All of that craft beer and sausage you’re bringing home from the market could be a sign that Cleveland has an artisan economy waiting in the wings. In fact, a new report says an all-in effort should be made from the platform of local food champions like cheese, beer, bread and sausage made in CLE.
A hankering for a hunk of cheese and all that mind and shelf space taken up by local beers has the potential to ring out $100 million in sales, says Bush Consulting Group. Cleveland is about four steps away from a boosting its food economy by that much, and employing roughly 1,000 makers.
Cleveland’s local food economy is on the right path, but needs a few more strategic investments, Bush says.
For example, the report calls for a regional food exposition space, and the hiring of a “match maker” to connect small producer with restaurants and retailers higher up in the food chain. The expo and matchmaker could work with the emerging Ohio Cheese Guild and Ohio Craft Brewer’s Association whose members are producing some award-winning products that rival anything on the market.
Hence the “Sustainable Foods Roadmap,” produced by a group that includes Cleveland’s Office of Sustainability and OSU Agriculture Extension. While it doesn’t place a dollar figure on the actions needed, it does claim that peeling off 1% from Anheuser-Busch and Jimmy Dean into the pockets of the young moms and pops has real potential. Luxury items such as chocolate, confections, hard liquor, milk, cream, coffee, ice cream, cheese, sausage, sauces, baked goods account for $1.3 billion in sales here, should be the focus of a mega-to-local food substitution effort.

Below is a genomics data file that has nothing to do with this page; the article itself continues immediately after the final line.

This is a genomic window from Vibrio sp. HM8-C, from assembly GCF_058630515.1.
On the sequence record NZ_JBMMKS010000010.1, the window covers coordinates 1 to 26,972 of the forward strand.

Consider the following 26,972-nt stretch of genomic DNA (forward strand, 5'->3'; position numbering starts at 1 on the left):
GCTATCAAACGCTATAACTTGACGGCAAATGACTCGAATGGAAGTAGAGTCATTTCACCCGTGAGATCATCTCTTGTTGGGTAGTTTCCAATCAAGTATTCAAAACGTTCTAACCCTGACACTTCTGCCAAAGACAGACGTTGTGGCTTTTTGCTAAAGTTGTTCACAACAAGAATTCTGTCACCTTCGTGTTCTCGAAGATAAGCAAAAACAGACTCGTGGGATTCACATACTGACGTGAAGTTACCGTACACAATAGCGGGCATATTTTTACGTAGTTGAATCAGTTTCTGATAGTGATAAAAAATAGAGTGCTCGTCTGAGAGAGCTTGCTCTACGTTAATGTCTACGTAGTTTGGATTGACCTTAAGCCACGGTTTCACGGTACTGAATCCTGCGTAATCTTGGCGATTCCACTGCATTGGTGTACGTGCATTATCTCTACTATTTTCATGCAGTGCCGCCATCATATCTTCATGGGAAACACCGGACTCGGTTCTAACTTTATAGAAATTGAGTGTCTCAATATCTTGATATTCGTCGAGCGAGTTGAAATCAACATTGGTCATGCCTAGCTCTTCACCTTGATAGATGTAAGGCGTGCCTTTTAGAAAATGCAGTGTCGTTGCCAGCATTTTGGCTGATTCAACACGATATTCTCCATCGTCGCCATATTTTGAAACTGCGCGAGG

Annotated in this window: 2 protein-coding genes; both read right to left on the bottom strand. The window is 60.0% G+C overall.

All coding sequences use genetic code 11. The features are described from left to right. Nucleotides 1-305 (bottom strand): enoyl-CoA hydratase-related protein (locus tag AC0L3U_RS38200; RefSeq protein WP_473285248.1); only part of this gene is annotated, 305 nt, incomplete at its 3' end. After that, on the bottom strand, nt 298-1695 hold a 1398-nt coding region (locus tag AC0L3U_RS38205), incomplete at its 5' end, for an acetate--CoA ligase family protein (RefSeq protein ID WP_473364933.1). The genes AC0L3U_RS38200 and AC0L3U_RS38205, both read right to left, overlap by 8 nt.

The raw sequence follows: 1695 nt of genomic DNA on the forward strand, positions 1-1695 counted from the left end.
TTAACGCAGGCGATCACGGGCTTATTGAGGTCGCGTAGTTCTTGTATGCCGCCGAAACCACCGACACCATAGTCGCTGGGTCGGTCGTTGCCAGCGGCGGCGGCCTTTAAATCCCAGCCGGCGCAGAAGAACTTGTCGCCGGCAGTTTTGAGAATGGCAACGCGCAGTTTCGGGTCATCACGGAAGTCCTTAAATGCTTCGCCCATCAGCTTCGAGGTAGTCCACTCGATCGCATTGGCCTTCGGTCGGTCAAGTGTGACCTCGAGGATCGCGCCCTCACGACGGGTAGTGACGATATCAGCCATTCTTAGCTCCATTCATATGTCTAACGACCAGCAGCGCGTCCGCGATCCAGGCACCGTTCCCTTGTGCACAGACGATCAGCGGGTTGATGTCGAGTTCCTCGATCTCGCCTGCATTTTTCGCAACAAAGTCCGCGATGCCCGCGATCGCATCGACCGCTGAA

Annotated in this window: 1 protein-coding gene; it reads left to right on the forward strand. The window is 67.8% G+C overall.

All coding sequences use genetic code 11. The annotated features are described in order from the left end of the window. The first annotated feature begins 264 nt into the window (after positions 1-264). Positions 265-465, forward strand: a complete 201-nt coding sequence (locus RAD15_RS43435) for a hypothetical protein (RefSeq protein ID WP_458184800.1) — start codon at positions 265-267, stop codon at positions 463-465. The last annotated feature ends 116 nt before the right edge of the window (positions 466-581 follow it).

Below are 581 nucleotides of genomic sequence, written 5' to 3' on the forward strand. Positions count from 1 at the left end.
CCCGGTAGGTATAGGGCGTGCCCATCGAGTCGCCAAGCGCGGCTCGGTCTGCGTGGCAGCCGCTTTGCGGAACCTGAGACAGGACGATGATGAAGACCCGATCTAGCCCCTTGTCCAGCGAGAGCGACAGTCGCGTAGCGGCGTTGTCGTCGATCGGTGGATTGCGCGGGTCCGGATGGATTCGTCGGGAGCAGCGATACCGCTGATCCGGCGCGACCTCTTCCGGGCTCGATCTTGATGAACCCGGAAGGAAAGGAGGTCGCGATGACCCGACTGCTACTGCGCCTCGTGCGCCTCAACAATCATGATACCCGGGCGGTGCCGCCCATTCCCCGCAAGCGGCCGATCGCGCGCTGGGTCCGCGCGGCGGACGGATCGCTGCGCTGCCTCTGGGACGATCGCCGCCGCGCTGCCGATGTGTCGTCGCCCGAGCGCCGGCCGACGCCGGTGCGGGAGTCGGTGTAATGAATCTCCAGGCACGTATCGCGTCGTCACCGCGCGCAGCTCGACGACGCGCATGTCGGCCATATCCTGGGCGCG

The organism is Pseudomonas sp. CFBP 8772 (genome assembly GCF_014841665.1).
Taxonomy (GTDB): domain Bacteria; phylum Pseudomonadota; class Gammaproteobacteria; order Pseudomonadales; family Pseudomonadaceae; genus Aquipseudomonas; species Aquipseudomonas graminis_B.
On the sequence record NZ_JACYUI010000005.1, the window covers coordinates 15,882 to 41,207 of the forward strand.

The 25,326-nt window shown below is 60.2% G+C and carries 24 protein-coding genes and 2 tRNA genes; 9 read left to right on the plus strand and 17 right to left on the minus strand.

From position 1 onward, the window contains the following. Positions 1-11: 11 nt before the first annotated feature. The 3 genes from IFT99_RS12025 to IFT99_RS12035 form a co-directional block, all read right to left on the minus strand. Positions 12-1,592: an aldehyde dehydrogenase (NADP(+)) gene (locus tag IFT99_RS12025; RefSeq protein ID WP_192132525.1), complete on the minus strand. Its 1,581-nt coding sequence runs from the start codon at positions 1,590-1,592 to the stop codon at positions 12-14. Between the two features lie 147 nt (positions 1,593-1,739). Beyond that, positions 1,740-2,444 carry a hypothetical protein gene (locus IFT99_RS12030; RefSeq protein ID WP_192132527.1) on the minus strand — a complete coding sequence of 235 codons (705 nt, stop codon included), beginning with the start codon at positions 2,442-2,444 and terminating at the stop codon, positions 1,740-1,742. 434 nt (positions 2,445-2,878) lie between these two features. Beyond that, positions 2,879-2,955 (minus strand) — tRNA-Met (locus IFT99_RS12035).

The "recipe for success," Bush says, is something more intentional around the great but scattered work of small farmers, fermentors, brewers and cheese mongers who eke out a living. Look to models like Locavore Food Distributors in Detroit or the Wholesome Wave program in Bridgeport, Connecticut, which matches, dollar-for-dollar, “food stamps” that can now be used at farmer’s markets like North Union around Cleveland.
“This roadmap is a five-year plan, centered on competitively advantaged clusters, or ‘geographic concentrations of interconnected businesses, suppliers, service providers, and associated institutions in a particular sector,’” it states.
If this local food roadmap continues to win the attention of the philanthropic community and the city, it is conceivable that its top goals (and secondary ones like diverting 45,000 tons of food waste) will also receive the programmatic resources it needs to grow.